Tuesday, April 20, 2021



Joint purchase will supply sufficient electricity to power City government operations with 100% renewable electricity by 2025 

 Today, Mayor Bill de Blasio announced New York City has signed a letter of intent in partnership with the New York State Energy Research and Development Authority (NYSERDA) committing the City to pursuing a joint purchase of large-scale renewable source of electricity delivered to the city, which could include Canadian hydropower to the extent selected or its equivalent. This joint purchase, which will power City government operations with 100 percent renewable electricity by 2025, will provide additional value to disadvantaged and energy burdened communities as well as all residents of the State, and be a dramatic step forward as part of the City’s comprehensive climate mitigation strategy to ensure the City makes a just transition to a clean energy economy. 

"Clean energy is directly linked to a fair recovery," said Mayor Bill de Blasio. "It's about investing in our future and our frontline communities. Today we're taking major step forward to secure renewable energy for New York City and power our government with 100 percent renewables by 2025."

Doreen M. Harris, President and CEO, NYSERDA said, “NYSERDA’s Tier 4 solicitation is designed to increase the amount of renewable energy delivered into New York City and direct significant benefits to those in the state’s most disadvantaged communities. We welcome the opportunity to share in the cost-effective procurement that will be realized due to the substantial level of competitive interest seen by the initial private sector response. We appreciate the City’s focus to align with the state’s work in reducing carbon emissions from its operations and recognizing the important value a joint purchase would bring to all New Yorkers.”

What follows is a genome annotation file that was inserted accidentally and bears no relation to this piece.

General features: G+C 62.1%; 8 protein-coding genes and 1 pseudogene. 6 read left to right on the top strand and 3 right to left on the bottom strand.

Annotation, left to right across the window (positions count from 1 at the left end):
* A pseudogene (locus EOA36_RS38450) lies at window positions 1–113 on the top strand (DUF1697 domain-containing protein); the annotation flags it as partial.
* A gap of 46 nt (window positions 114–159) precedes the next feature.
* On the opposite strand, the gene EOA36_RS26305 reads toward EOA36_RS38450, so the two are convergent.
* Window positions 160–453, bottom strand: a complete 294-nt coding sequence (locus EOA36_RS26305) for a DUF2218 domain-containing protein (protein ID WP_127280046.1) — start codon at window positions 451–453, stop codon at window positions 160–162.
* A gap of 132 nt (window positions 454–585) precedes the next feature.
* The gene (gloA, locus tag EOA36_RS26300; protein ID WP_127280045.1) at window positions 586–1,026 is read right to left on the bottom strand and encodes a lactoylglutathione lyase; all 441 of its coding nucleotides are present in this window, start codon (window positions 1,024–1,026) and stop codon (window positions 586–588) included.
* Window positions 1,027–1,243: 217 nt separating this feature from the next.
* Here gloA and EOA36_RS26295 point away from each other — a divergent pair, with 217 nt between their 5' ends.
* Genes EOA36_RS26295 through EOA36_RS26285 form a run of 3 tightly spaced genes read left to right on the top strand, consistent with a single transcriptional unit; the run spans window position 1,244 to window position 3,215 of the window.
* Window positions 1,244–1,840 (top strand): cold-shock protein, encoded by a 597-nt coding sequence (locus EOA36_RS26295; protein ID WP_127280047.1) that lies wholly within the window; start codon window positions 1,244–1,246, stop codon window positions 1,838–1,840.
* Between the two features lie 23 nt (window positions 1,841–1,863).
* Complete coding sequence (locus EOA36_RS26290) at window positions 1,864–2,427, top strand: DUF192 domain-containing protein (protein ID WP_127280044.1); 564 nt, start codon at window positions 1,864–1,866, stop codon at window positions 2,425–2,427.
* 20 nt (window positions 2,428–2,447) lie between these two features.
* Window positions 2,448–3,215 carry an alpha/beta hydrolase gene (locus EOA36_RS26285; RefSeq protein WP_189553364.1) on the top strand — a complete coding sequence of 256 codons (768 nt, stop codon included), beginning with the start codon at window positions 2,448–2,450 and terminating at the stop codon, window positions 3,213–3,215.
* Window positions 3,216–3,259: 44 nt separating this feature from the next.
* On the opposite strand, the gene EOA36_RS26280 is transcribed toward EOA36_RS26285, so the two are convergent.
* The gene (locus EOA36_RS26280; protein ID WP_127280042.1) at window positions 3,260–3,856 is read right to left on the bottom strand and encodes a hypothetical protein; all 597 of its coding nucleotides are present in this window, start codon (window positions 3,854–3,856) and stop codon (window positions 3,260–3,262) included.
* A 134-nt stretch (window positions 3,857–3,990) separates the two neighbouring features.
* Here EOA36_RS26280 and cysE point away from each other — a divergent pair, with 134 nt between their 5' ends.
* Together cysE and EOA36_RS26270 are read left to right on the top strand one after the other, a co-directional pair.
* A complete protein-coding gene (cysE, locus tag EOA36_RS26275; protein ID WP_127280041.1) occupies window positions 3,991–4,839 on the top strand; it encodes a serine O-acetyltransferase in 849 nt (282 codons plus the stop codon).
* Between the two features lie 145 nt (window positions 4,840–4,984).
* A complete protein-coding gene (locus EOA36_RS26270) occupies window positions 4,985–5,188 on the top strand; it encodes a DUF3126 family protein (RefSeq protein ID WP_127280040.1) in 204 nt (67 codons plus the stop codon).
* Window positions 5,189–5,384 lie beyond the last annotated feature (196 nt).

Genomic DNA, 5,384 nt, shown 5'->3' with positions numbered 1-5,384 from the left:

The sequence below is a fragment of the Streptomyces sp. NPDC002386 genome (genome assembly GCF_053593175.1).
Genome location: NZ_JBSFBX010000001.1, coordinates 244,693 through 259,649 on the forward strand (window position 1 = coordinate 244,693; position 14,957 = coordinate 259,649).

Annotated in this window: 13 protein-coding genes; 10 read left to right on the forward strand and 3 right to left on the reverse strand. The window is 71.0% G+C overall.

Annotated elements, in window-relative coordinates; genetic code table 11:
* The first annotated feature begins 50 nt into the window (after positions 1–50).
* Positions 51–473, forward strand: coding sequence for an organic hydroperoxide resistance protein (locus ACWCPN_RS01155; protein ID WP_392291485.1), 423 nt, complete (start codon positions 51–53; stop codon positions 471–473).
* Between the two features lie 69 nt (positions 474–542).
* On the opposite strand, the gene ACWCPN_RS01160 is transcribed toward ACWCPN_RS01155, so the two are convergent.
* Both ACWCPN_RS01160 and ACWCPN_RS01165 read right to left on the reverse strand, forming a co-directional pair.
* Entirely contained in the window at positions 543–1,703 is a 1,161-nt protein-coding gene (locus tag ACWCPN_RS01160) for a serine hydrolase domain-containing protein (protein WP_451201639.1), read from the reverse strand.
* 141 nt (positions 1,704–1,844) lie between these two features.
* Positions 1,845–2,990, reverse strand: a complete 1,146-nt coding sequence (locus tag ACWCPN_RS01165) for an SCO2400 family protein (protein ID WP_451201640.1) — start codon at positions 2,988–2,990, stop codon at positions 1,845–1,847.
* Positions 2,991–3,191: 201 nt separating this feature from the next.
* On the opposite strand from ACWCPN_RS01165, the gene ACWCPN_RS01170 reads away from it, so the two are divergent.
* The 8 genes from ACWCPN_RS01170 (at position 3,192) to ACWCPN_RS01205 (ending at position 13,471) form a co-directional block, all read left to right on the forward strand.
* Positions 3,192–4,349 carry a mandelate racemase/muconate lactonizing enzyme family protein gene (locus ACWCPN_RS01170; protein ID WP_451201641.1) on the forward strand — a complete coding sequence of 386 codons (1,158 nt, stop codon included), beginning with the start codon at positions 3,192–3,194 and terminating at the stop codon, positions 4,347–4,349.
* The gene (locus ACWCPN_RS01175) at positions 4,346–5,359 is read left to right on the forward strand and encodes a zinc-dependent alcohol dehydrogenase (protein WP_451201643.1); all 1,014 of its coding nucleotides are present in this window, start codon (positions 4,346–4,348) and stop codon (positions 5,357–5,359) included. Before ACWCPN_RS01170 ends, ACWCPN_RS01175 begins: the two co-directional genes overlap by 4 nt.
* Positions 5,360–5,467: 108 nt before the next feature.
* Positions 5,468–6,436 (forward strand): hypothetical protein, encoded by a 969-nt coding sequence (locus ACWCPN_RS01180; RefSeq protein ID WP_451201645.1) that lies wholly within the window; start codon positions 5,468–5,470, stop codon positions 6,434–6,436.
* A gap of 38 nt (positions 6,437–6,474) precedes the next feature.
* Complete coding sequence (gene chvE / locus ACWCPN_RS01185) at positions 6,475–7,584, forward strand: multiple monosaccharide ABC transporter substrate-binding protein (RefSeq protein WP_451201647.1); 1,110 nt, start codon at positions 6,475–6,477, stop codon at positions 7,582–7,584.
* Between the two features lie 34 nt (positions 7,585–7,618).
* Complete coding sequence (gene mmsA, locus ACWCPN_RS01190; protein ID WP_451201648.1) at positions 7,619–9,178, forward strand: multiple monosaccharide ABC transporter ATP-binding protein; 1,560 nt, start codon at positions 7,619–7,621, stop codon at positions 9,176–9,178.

Through OneNYC 2050, Mayor Bill de Blasio has set ambitious and aggressive goals for confronting our climate crisis, ending the age of fossil fuels, and securing a livable climate for the next generation. New York State has also established a bold policy for transforming our economy and the manner in which electricity is produced and delivered to customers in New York through the Renewable Portfolio Standard and the Clean Energy Standard, and more recently via the Climate Leadership and Community Protection Act. City and State policies are aligned on the urgent need to end the age of fossil fuels, to replace in-city polluting energy infrastructure that is largely concentrated in environmental justice communities, to catalyze the City’s electrification of building heating and hot water and meet its commitment to end natural gas connections, and the deliverability of clean energy into the city is a crucial step in doing so.  

The intense congestion in the state’s transmission network and requirements for in-city generation make it difficult to bring clean energy to the city, and the imminent closure of Indian Point will, in the near term, puts added pressure on accelerating the adoption of renewable energy and energy efficiency in New York City. The City has made major strides towards carbon neutrality with an expansion of solar, support for offshore wind, bold steps to achieve energy efficiency, and committing to stop new fossil fuel infrastructure in the city, but these are not enough to meet the city’s growing energy needs into the future. Connecting to existing clean, reliable hydropower or equivalent large-scale renewable source of energy would supply a major source of renewable energy for the city that would also support additional renewables by providing clean baseload power, energy resiliency benefits and blackstart capabilities, and would be able to replace local fossil fuel-powered generation and improve local air quality.

About the Letter of Intent